A number of ministers pointed out that the new rules should take into account the needs of all stakeholders and aim to pursue the objectives without creating any unnecessary administrative burden and costs. In this regard, some ministers regretted that the proposal does not consider the dramatic impact of COVID-19 on the industry and introduces structural changes with the potential to create further fragmentation and greater complexity at a time when the industry needs stability to recover.

Member states deemed it necessary for the aviation industry to reduce its CO₂ emissions. However, several delegations mentioned that certain measures, such as the mandatory modulation of charges at European level or a common unit rate, would require further cost-benefit analysis.

Today’s policy debate will provide important guidance for further work on the Single European Sky legislative proposals.

Other business 

The presidency briefed ministers on the discussions on a new mobility approach that will complement the sustainable and smart mobility strategy to be presented by the European Commission on 9 December. The presidency also updated ministers on the state of play of current rail transport proposals and the impact of COVID-19 on air passengers’ rights.

The Luxembourg delegation reiterated its demand for concerted investment in the extension of the European rail network, and the Finnish delegation briefed ministers on a high-level meeting on connected and automated driving. The Austrian delegation presented a joint declaration submitted together with Belgium, Denmark, France, Italy, Luxembourg, the Netherlands and Portugal calling upon the Commission and all stakeholders to work towards a socially responsible recovery of the aviation industry. The Polish delegation updated ministers on a joint Visegrad Group statement on the upcoming revision of the trans-European transport networks (TEN-T).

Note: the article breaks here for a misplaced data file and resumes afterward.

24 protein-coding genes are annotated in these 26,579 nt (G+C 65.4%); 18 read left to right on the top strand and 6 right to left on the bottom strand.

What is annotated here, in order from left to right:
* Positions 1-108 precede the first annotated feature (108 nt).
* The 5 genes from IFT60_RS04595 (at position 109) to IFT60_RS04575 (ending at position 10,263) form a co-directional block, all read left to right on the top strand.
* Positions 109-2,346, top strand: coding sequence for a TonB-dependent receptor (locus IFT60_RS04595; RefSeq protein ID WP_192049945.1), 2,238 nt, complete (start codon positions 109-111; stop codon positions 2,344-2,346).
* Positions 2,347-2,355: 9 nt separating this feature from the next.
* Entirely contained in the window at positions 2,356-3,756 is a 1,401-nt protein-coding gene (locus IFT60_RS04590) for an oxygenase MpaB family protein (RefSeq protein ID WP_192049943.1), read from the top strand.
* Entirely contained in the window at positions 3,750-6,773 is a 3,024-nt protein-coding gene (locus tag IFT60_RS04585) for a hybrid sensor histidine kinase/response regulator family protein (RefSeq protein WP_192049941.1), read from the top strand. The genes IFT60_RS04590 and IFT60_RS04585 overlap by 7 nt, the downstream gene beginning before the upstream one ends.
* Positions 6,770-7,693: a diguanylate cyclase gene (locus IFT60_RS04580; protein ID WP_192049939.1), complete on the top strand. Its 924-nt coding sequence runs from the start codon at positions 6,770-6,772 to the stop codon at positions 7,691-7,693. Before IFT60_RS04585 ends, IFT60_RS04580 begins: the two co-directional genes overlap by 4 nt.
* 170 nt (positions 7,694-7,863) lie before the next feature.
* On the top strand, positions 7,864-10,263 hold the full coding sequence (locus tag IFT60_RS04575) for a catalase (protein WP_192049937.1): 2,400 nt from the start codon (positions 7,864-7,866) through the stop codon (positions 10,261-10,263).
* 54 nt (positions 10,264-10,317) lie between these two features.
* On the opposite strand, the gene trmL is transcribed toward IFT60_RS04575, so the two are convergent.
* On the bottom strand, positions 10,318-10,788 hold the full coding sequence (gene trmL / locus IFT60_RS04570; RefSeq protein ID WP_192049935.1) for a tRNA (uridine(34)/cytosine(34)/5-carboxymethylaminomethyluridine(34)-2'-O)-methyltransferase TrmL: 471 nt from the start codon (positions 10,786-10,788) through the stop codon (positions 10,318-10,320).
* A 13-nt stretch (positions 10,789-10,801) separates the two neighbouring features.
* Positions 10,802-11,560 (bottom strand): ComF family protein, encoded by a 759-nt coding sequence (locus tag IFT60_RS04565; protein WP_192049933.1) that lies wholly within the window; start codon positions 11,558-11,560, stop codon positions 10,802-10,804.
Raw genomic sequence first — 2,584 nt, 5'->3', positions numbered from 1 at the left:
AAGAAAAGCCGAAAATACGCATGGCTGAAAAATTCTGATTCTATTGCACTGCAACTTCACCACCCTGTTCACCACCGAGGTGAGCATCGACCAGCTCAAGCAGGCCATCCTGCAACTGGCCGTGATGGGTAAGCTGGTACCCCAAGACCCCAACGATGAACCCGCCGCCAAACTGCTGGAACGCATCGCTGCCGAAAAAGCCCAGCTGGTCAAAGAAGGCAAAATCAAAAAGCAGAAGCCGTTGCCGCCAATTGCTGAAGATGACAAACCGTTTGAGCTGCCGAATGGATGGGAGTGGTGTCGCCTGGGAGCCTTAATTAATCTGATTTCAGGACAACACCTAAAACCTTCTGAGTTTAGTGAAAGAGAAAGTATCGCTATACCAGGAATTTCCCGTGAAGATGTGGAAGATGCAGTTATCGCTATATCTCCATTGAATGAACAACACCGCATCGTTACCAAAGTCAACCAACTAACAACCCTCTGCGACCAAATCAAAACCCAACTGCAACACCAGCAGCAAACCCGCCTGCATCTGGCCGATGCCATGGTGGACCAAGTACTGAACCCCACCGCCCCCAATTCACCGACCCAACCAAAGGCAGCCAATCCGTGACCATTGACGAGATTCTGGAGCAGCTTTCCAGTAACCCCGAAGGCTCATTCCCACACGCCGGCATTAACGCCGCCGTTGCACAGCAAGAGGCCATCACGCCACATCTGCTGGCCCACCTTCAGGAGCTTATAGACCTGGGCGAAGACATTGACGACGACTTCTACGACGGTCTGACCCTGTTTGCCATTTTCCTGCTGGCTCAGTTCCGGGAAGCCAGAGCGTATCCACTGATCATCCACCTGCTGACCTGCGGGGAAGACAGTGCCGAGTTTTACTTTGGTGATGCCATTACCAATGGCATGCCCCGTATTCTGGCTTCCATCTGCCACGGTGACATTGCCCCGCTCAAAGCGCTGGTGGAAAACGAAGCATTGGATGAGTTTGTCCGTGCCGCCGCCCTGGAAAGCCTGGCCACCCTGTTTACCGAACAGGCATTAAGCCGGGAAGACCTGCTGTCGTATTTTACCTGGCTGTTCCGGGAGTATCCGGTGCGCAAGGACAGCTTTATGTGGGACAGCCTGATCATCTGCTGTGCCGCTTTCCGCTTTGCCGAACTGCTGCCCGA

The Commission briefed ministers on the crew change crisis in the shipping sector caused by the COVID-19 pandemic. It also provided an update on the exchange platform for air passenger locator forms which help member states undertake risk assessments of arrivals and enable contact tracing in the context of the COVID-19 pandemic and urged Member States to participate in the pilot project run by EASA.

The incoming Portuguese presidency presented its work programme for the first half of 2021.

All the agenda items of this video conference were taken in public session.